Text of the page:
Photo provided by pk2000.
Many people believe that preschool math begins and ends with counting. In reality, there are so many facets of mathematics addressed in the preschool years that truly lay the groundwork for the algebra and calculus to come!
Classification / Sorting / Seriation
Young children are often natural collectors. Observe them as they play on their own with these prized collections. Do they separate the race cars from the monster trucks? Do they sort their favorite candies into piles according to color? Do they line up their self-sheared pretzel sticks shortest to tallest? These types of activities that often come naturally (or easily with a little suggestion), and display an important early math skill. The ability to identify the different characteristics within a group, plays a key role in concepts such as recording and interpreting data, charting and graphing, and predictions and probability.
Numbers and Operations
These are the concepts many automatically think of when they think of math. Numbers, adding, subtracting. There’s more to it, however. Many children learn to “count” early, reciting a memorized list of number names, but to actually count they must understand that one number name goes to one item in the group. It also includes the concepts of “more than” and “less than” (something preschoolers grasp very quickly when candy is involved). Recognizing written numerals and connecting them with their number names is another task often overlooked as a learning objective all its own. Once again, we must remember that written numerals, even number names, are abstract concepts when compared with raw amounts – our “piles of stuff”. Children need hands on experiences, with interactive discussion, to fuse together the concept that this “pile of stuff” is the same as the word “seven”, which is the same as the numeral “7”. Once they understand the link between grouped items and quantified terms, they can advance to justifying their claims of “He has more than I do!” by saying, “He has 9 and I have 4”. Further operations can be explored to find out how, exactly, justice can prevail, and both parties end up with equal amounts.
Time and Sequence
Most preschoolers are too young to learn how to read an analog clock, but they do need to build the foundation for time and sequence by using and understanding terms such as “yesterday”, “tomorrow”, “in five minutes”, or “last week”. Sequential terms such as “before”, and “after” and ordinal numbers (first, second, third, etc.) also build the concepts of time and sequence. Recognizing the days of the week and their typical activities (“Today is Monday. We go to the library on Mondays.”) also strengthens this skill. Involving children in regular conversations about and throughout the day goes a long way in building this foundation. Talk with children about what you’re doing, what you’ll do next and about how much time has passed. Make picture schedules to show the order of routines. Talk about future and past events and make comparisons of time. (“Lunch is in one hour. That’s about as long as Sesame Street.”)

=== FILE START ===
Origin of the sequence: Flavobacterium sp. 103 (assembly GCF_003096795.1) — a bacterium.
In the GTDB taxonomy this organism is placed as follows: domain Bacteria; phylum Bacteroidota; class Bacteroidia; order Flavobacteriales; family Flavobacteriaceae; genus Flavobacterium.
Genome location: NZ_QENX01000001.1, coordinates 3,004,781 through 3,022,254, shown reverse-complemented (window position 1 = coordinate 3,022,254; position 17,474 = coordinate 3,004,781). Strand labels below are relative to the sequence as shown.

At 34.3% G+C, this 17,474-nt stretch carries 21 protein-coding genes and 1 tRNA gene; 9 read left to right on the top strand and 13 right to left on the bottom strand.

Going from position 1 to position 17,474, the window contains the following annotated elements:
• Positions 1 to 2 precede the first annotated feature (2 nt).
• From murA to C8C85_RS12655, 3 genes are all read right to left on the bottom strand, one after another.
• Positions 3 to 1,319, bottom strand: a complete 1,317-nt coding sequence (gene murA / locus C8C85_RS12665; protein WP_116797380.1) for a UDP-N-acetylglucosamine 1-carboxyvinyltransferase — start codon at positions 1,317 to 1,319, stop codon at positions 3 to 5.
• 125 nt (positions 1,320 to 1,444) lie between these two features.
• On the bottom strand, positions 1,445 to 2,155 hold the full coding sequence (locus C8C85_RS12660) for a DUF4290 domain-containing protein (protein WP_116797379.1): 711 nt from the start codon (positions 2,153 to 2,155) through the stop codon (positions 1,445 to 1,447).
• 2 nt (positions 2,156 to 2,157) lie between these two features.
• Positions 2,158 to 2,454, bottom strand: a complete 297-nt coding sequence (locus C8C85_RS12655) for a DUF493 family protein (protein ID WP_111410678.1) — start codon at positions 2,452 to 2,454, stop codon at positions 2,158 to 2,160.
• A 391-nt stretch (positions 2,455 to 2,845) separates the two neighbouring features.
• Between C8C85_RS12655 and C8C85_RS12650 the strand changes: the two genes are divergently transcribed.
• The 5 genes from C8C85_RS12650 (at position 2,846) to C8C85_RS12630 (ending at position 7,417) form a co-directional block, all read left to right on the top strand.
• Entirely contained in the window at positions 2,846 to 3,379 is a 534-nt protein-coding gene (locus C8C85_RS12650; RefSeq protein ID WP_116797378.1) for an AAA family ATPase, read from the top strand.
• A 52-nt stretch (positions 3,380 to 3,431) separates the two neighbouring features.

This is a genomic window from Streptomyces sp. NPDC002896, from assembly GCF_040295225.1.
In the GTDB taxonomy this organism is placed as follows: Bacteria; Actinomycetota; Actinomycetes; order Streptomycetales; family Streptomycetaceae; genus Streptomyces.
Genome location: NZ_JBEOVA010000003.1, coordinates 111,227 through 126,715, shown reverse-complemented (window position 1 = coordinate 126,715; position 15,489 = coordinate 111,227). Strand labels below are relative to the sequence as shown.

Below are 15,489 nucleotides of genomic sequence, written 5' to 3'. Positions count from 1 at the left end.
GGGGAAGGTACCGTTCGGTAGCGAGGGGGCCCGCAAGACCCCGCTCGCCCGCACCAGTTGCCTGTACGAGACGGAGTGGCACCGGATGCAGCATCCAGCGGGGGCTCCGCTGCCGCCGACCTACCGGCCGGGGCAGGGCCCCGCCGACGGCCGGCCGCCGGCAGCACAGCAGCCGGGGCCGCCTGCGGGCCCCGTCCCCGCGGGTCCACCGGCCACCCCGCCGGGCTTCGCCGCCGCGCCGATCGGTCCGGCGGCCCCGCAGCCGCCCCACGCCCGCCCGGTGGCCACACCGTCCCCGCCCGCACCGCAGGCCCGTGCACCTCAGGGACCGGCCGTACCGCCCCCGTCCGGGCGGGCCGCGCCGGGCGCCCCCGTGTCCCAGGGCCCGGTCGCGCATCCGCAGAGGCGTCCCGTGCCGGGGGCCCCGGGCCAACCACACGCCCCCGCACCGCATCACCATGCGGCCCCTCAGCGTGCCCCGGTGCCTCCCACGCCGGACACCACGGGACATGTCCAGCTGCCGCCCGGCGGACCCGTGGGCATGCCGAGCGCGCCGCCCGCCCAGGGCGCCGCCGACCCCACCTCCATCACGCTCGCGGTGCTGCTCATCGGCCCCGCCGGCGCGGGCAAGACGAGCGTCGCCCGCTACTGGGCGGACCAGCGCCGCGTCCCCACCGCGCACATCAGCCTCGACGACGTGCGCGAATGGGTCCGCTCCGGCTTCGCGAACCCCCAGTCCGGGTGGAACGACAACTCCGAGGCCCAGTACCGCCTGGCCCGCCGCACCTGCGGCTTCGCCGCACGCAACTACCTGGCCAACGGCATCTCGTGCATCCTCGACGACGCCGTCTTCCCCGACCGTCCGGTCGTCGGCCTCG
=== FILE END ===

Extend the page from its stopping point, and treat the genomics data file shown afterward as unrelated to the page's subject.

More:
Children should be exposed to the concept of measurement, not necessarily in the sense that they would use inches and feet, but other familiar standard units. How many blocks long is your foot? Which uses more blocks to measure, the door or the window? Compare weight by using a basic balance and discussing heavier/lighter. Volume is often compared using containers in the sensory table.
In the preschool years, children begin to learn basic geometry when they learn to identify and create simple shapes, such as circles, squares, triangles, diamonds, and on and on. Children generally first learn the shapes in isolation, but then may also learn how to identify shapes within a picture (that tractor wheel is a circle) or create a new picture using shapes.
Unlocking the mystery of patterns is the foundation for many mathematic and scientific breakthroughs. It begins simply for preschoolers, with the basic ABAB pattern (circle, square, circle, square). Children first learn to complete the pattern and then learn to create it on their own. Children then progress to more complex patterns, such as ABBA, or AABBAA, and on an on. You can expose your children to patterns in riddle form with almost any repeating objects. You can use shapes cut from felt, black and red checkers, or even silverware on the table. Start out the pattern, “Here’s a fork, spoon, fork, spoon, fork. What comes next?” You can present it as a riddle or a game, “Guess the Pattern”, or even “Read My Mind”. As children become more familiar with patterns, it will not only open the door to more complex math concepts, but it will also increase logic and reasoning skills.
Fractions may seem like a concept far beyond a preschooler’s grasp, and as a formal, worksheet type concept, it is. As a foundation concept it is not. At the preschool level, children can experiment with the concept of halves, and that a whole can be divided into parts. Think of dividing an apple. You can slice one into eight slices, but you can also place them back together to reveal that you still have only one whole apple. This is a concept preschoolers can understand, and when they do, they are primed for the more complex concepts to come.
Math is a very abstract concept. The terms and operations mean little when taken out of context. (What does the word “two” mean if you’ve never held a group of two objects?) Use concrete objects as often as possible when working with young children. Take advantage of authentic experiences as they arise in the day to use math terms. (You have 5 crackers and I have 3. I have less than you do!) Encourage them to verbalize as you work together so that they can gain ownership and an authentication of the concepts, building connections in their own minds to make the concepts firm.